Compilations, Reviews & Auditing

A large amount of business owners are not fully aware of the various levels of assurance offered by a certified public accounting firms and the differences between the three. It’s an easy mistake to combine all assurance services (audit, compilation and review) under the term audit. But the truth is, depending on the situation at hand, an audit is not always required. There are three different levels of assurance – audit, compilation or review. These three services offer different levels of assurance including costs, time and reporting. In a lot of cases, a company’s situation will determine which assurance service is most appropriate (vendor applications, bank loans or internal planning).


This is the most basic accounting service with the lowest level of assurance. Having compiled financial statements shows lenders you have an association with a CPA, but doesn’t truly offer a deep level of assurance on the accuracy of the financial statements presented. Since the CPA does a cursory check on basic features of your financial statements to write a compilation letter, no special preparation is required on your part. A compilation may be sufficient for a small business owner seeking a personal loan. But most of the time, a more credible reviewed financial statements or an audit will be required for a business loan.


Less extensive than an audit, but more involved than a compilation, a review is typically performed through inquiry of management and applying a range of procedures to analyze the financial data provided by the client. A company may potentially require assurance that doesn’t reach the extent of a full audit. A review of the company’s financial statements is meant to provide limited assurance that there are no material modifications that should be made to the financial statements in order for them to conform to generally accepted accounting principles. This type of engagement still requires an understanding of the client’s industry and assessment of risk for material misstatements in the financial documents.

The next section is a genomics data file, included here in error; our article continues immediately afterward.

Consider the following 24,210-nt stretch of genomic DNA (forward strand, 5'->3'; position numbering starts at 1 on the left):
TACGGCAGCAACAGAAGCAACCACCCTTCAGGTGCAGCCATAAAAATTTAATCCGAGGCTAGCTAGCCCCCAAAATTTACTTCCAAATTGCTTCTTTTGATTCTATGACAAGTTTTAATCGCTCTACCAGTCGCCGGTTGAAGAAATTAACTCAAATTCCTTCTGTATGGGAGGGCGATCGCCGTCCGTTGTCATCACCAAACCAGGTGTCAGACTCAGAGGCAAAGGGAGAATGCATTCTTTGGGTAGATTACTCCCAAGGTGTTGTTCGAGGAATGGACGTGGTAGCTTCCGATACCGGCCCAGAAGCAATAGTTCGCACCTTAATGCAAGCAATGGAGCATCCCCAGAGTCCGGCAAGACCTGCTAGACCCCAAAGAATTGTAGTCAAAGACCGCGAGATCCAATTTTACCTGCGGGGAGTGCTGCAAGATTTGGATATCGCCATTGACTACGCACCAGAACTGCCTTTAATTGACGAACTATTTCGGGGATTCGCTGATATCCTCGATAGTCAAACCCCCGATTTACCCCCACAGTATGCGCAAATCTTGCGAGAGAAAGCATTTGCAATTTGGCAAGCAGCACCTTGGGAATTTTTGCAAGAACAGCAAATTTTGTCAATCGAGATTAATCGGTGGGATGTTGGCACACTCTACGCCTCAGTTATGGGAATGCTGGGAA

However, in these cases, the accounting firm conducting the review does not need to gain an understanding of the company’s internal controls. In addition, a review does not assess fraud risk, test the accounting records or involve the in-depth procedures of an audit.


An audit provides the highest level of assurance and is often prepared for companies because outside parties often require an auditor’s opinion on the financial statements. To organize an opinion requires extensive testing and evidence gathering (e.g., inquiry, physical inspection, observation, third-party confirmations, examination, analytical procedures, etc.) as well as analysis of the financial statements. In order to assess the risk of material misstatement in the financial statements, develop the appropriate tests and provide the necessary assurance, an accounting firm must gain a sufficient understanding of the audited company’s internal controls.

The end goal of an audit is to provide reasonable, but not absolute, assurance (based on the CPA firm’s opinion) that the financial statements comply with generally accepted accounting principles and are free of material misstatement by error, fraudulent financial reporting or misappropriation of assets.